In the rest of its first act, Babylon is a filmmaking western; to spend time on a silent-era set here is to gallop across cinema's frontier. Nellie is a natural, and feted for crying on cue (that she's getting her start when big gestures and performances are a necessity also assists). Manny nabs an opportunity as well, his efforts to secure a replacement camera for a pivotal epic shot before a moody director loses his light instantly one of the film's most hilarious stretches. While the preceding party was a vibe, Babylon's best bursts through this madcap on-the-lot day. Simply surveying the packed-together sets, movies made next to movies upon movies, is a delight — and the pacing, zippily juggling Nellie, Manny and Jack's exploits, is among the picture's tightest. With the feature kicking off in 1926, though, the noisy, frenzied chaos that buzzes in this sequence has a talkie-sparked expiration date.

For the fools who dream, Chazelle worships stories of artists chasing lifelong fantasies and meeting stark realities, with Guy and Madeline on a Park Bench, Whiplash, La La Land and streaming series The Eddy all leading to Babylon. He's equally fond of Tinseltown's favourite tales about Tinseltown: the path-crossing of new starlets and established players as change reshapes the business forever, as a couple of A Star Is Born versions, The Artist and the masterpiece that is Singin' in the Rain have all covered. It's the boldest of moves that any director can make to fashion a film as a copy or an origin story to the latter, or both, but that's where Chazelle's ambition brilliantly heads. So, with the advent of synchronised sound, and as Manny keeps working his way up, cue Jack striving to maintain his fame and Nellie struggling with her New Jersey voice.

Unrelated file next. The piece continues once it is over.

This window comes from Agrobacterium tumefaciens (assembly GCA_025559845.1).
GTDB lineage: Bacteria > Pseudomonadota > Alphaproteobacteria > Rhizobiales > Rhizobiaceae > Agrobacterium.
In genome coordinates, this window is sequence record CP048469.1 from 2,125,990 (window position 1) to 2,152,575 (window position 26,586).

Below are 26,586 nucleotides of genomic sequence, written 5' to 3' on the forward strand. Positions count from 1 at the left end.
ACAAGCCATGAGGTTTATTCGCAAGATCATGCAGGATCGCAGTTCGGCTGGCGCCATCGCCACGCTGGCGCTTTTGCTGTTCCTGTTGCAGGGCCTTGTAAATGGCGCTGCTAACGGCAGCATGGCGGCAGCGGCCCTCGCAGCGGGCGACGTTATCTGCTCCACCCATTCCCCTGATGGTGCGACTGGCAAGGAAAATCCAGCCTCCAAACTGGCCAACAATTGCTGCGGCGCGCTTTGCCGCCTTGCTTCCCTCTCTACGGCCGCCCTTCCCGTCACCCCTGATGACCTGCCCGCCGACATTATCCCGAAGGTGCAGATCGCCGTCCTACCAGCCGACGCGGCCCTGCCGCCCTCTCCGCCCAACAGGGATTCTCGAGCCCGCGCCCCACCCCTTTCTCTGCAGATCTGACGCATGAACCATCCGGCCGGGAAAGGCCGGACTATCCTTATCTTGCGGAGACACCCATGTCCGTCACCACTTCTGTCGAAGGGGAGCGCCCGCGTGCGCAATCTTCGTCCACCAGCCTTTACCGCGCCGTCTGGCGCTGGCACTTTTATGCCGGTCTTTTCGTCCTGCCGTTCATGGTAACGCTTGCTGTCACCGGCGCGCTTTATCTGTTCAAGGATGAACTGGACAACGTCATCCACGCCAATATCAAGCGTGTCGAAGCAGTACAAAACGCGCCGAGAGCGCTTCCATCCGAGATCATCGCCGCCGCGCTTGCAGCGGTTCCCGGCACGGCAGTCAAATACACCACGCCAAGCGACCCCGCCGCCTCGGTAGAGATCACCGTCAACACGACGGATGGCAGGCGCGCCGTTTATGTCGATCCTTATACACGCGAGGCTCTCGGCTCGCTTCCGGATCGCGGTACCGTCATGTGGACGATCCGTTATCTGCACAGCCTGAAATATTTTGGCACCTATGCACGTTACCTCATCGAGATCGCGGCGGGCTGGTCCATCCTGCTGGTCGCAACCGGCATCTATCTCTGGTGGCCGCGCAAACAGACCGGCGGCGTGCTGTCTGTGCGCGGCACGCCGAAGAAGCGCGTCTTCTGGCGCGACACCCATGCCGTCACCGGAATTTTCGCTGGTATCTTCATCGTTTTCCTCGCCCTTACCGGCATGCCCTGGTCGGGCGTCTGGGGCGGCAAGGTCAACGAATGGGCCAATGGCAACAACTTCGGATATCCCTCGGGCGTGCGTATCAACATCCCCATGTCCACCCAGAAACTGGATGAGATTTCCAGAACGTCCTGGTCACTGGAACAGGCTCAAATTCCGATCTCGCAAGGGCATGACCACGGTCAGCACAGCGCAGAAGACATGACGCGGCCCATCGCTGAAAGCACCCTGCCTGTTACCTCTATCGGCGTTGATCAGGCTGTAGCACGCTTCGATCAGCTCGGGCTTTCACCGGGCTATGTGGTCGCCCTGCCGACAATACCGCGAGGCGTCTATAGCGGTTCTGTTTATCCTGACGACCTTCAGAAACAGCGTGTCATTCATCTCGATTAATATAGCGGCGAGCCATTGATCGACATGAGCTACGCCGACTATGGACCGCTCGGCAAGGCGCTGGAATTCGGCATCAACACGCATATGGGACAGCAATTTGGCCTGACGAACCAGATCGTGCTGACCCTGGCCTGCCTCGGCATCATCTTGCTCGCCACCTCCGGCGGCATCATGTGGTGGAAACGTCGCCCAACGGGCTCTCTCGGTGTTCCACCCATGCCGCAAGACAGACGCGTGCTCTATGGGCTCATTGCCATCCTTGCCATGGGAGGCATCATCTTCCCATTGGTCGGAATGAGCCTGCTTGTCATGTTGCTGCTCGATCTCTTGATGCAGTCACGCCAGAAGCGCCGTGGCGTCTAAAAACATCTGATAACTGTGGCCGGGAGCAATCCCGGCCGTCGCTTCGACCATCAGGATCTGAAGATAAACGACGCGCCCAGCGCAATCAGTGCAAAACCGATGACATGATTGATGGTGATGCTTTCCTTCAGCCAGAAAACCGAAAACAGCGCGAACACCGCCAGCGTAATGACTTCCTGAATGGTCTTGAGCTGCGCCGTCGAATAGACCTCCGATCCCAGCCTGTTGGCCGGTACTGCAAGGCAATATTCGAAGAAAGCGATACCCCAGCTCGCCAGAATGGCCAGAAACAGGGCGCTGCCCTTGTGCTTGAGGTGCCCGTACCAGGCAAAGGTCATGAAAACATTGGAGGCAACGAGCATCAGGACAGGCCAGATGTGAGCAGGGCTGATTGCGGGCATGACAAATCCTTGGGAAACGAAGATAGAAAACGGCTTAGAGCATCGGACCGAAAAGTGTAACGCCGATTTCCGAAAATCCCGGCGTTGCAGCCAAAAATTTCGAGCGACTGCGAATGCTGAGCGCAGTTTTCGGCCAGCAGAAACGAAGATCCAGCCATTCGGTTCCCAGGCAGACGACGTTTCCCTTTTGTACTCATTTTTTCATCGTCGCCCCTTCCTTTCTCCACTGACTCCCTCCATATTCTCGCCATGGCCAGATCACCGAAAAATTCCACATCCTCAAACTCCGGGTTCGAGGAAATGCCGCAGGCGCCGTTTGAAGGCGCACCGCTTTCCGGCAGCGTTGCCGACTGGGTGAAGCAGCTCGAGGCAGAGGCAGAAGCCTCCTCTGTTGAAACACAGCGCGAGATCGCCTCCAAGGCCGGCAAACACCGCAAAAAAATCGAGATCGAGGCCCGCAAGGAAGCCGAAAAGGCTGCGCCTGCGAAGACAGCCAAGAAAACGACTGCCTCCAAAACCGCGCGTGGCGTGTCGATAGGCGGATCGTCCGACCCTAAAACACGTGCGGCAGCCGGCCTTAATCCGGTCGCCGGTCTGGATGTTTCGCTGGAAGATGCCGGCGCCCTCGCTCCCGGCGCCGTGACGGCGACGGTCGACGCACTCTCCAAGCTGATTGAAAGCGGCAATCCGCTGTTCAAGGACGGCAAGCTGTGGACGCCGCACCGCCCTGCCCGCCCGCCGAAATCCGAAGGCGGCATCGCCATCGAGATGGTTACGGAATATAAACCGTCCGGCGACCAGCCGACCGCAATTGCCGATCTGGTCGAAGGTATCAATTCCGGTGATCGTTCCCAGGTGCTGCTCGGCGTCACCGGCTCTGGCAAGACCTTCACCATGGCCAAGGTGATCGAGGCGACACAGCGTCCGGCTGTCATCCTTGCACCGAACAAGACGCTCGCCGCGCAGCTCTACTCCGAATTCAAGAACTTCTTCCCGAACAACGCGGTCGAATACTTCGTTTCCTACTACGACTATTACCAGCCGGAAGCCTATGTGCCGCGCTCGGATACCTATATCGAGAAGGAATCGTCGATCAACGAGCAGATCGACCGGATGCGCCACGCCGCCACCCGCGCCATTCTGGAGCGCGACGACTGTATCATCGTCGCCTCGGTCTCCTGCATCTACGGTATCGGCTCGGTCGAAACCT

Babylon doesn't say anything new — when you're openly going where so many flicks and filmmakers have gone before, is there anything much new to say? — but it does pull off the Luhrmann-esque feat of making its style part of its substance. This has to be a flashy, energetic, excess-laden affair, selling the allure that draws Nellie, Jack and Manny in, plus the emptiness behind it. Babylon has to be slick but messy, decadent but corrosive, and affectionate but clear-eyed about Hollywood's ills, and a heady, hectic experience. It has to be jam-packed at the same time, but it could've been that and given Li Jun Li (Devils) and Jovan Adepo (The Stand) more to do. Their characters, Anna May Wong clone Lady Fay Zhu and talented trumpeter Sidney Palmer, traverse a rise-and-fall trajectory as well. They're exuberant, fascinating, and meant to demonstrate how Asian, Black and queer figures were pushed aside. To genuinely address that point, though, they're deserving of greater focus and a weightier part in Babylon's narrative.

Among the trio receiving the bulk of Chazelle's attention, Robbie is exhilarating; understanding how Nellie demands the eyeballs of everyone in her orbit is easy. Nuanced layers of pain and sorrow also linger in her non-stop portrayal when she does slow down, or sometimes glistens in her eyes alone. Her Once Upon a Time in Hollywood co-star Pitt remains in that movie's mode, happily and fittingly so — and relative newcomer Calva is terrific as Manny. Add in a well-cast Jean Smart (Hacks) as a Louella Parsons- and Hedda Hopper-inspired gossip queen, plus Tobey Maguire getting villainous and channelling Alfred Molina, and Babylon keeps stacking in moving pieces as much as moving pictures. On that, this flick doesn't end subtly. But, ambition splashing heavily again, it also has its big finale work as an ode as much as a lament.